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Great Smoky Mountains is unusual among national parks for not having an entry fee. But starting next year, visiting it won’t necessarily be free: Beginning on March 1, 2023, vehicles that are parked within the park boundary for more than 15 minutes will required to display a permit. The cost of a day parking permit will be $5, a week-long permit will cost $15, and an annual pass will cost $40; the use of the park’s roads will continue to be toll-free.
In addition to new parking fees, visitors to GSMNP should expect backcountry camping to increase in price from $4 to $8 per person per night, up to a maximum $40 per person. Frontcountry dry campsites will cost $30 per night. Those with electric hookups will cost $36. And day rental rates for the Appalachian Clubhouse and Elkmont’s Spence Cabin will increase to $300 and $200 respectively.
The Park it Forward program is designed to provide income to improve the park experience while protecting its resources. According to the park release: “All revenue will stay in the park to provide sustainable, year-round support focusing on improving the visitor experience, protecting resources, and maintaining trails, roads, historic structures, and facilities.”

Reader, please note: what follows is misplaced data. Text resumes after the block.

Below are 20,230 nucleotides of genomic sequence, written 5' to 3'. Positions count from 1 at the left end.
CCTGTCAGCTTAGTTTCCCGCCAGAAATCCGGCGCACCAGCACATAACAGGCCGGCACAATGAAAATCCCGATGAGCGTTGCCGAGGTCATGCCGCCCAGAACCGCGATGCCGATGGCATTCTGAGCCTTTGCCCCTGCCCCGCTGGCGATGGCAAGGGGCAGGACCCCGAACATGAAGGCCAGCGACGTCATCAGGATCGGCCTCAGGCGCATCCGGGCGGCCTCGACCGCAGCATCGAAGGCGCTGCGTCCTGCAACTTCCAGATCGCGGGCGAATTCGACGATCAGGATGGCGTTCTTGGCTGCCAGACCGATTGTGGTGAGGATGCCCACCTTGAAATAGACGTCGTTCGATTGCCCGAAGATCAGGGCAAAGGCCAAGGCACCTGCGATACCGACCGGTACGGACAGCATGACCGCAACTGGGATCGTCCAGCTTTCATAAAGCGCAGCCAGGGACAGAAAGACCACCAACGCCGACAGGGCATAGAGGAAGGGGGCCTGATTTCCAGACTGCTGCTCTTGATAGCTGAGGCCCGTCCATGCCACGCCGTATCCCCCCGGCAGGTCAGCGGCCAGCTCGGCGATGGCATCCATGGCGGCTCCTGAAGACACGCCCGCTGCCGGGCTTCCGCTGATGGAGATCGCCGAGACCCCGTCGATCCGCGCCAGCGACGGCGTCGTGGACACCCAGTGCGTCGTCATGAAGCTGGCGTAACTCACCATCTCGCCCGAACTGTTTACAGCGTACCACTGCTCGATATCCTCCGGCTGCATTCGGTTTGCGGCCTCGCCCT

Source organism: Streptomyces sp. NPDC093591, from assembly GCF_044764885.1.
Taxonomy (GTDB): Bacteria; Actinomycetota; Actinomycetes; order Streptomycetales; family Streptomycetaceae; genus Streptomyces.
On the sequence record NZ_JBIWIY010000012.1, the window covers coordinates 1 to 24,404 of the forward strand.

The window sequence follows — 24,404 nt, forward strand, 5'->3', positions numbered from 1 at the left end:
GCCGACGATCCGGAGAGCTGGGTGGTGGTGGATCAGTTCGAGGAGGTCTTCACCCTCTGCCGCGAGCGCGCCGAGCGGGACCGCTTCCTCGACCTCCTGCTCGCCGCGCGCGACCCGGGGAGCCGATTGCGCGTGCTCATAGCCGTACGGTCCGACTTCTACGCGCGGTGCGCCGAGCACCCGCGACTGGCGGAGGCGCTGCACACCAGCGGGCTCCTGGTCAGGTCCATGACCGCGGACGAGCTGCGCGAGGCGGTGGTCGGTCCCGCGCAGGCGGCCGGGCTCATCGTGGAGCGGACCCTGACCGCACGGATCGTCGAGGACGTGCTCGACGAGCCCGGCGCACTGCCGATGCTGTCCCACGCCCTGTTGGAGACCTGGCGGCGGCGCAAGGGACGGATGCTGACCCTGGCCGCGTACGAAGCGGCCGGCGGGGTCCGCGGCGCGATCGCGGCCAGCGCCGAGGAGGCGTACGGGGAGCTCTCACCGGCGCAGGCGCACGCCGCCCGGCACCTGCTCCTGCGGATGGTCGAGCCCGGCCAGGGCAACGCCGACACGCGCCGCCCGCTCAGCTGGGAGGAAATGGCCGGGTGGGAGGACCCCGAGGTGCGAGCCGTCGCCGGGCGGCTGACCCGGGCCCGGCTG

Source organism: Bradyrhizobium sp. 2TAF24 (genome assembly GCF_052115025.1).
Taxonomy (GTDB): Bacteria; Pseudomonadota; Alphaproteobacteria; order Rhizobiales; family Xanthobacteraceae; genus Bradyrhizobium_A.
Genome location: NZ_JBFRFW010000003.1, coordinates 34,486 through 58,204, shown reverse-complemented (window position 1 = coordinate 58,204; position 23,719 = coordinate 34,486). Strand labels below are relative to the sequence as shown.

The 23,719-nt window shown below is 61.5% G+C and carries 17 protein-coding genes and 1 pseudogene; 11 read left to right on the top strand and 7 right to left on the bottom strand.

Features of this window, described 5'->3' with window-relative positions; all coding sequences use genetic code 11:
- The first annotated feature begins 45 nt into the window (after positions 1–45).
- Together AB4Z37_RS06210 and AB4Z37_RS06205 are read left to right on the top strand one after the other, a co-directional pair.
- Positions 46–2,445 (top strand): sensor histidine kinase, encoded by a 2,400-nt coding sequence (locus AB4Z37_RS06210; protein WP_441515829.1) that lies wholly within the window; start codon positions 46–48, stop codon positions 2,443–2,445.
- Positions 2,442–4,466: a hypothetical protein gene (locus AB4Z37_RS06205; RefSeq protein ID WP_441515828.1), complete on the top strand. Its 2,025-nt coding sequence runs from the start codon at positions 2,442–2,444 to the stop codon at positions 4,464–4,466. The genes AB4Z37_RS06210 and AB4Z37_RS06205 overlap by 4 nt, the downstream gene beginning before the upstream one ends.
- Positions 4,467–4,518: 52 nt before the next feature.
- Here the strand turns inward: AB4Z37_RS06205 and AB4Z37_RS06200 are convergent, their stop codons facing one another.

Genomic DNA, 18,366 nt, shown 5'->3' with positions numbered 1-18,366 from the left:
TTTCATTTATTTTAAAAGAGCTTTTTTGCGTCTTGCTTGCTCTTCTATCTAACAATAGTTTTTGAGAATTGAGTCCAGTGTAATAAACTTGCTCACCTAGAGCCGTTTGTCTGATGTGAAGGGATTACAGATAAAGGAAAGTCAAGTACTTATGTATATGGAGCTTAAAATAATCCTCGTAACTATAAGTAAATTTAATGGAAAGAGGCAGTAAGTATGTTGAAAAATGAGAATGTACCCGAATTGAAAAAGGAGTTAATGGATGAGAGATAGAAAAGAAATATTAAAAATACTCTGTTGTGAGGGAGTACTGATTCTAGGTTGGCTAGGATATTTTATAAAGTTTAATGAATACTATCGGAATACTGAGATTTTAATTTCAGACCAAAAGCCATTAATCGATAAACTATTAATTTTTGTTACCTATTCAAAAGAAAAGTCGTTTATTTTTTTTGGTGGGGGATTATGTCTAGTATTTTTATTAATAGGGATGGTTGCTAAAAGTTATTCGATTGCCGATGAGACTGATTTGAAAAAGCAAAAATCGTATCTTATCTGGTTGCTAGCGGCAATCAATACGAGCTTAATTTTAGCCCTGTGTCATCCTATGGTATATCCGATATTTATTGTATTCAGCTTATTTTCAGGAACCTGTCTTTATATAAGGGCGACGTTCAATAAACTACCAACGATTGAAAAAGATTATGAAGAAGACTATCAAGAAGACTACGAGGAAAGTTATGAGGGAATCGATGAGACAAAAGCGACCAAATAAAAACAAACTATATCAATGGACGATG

Earlier this year, the park encouraged the public to offer comments about the proposed program. The invitation yielded more than 15,000 comments from every state – about 85% of which expressed support for the program. One commonly requested change from the original proposal was an annual parking tag option to accommodate frequent visitation.
As the most visited national park in the nation, GSMNP faces unprecedented amounts of strain on park resources. Over the past 10 years, visitation to GSMNP increased by more than 50%. Since the Blue Ridge Parkway travels through the park, it receives more vehicular traffic than any other national park. In 2021 alone, the park hosted 14.1 million visitors.
The Park It Forward program may provide some much-needed support to accommodate continued growth to this iconic destination. As the program takes effect, park officials will continue tweaking it
“I have been incredibly encouraged by all the support, from across the country, and especially here in East Tennessee and Western North Carolina, for the opportunity to invest in the future care of this treasured park,” said Superintendent Cassius Cash. “We take great pride in being the country’s most visited national park, but that distinction comes with tremendous strain on our infrastructure. Now we will have sustained resources to ensure this sacred place is protected for visitors to enjoy for generations to come.”